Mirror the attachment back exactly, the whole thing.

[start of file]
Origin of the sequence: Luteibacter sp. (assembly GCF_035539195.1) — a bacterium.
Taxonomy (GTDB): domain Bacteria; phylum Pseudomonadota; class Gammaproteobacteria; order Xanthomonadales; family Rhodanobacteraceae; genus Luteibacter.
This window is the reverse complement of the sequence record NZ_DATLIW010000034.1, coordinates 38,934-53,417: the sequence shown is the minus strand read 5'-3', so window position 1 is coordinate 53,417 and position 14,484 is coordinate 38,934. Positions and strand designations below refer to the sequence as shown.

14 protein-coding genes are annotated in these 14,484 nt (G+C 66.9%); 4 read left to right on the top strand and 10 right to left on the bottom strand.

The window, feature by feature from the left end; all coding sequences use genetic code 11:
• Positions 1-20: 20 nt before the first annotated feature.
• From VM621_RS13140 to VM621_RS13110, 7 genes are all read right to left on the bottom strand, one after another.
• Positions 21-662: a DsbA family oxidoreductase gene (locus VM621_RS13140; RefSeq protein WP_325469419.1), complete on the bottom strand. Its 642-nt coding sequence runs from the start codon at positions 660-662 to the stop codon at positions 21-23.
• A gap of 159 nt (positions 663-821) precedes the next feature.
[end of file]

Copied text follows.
Origin of the sequence: Luteibacter sp. (assembly GCF_035539195.1) — a bacterium.
Taxonomy (GTDB): domain Bacteria; phylum Pseudomonadota; class Gammaproteobacteria; order Xanthomonadales; family Rhodanobacteraceae; genus Luteibacter.
This window is the reverse complement of the sequence record NZ_DATLIW010000034.1, coordinates 38,934-53,417: the sequence shown is the minus strand read 5'-3', so window position 1 is coordinate 53,417 and position 14,484 is coordinate 38,934. Positions and strand designations below refer to the sequence as shown.

14 protein-coding genes are annotated in these 14,484 nt (G+C 66.9%); 4 read left to right on the top strand and 10 right to left on the bottom strand.

The window, feature by feature from the left end; all coding sequences use genetic code 11:
• Positions 1-20: 20 nt before the first annotated feature.
• From VM621_RS13140 to VM621_RS13110, 7 genes are all read right to left on the bottom strand, one after another.
• Positions 21-662: a DsbA family oxidoreductase gene (locus VM621_RS13140; RefSeq protein WP_325469419.1), complete on the bottom strand. Its 642-nt coding sequence runs from the start codon at positions 660-662 to the stop codon at positions 21-23.
• A gap of 159 nt (positions 663-821) precedes the next feature.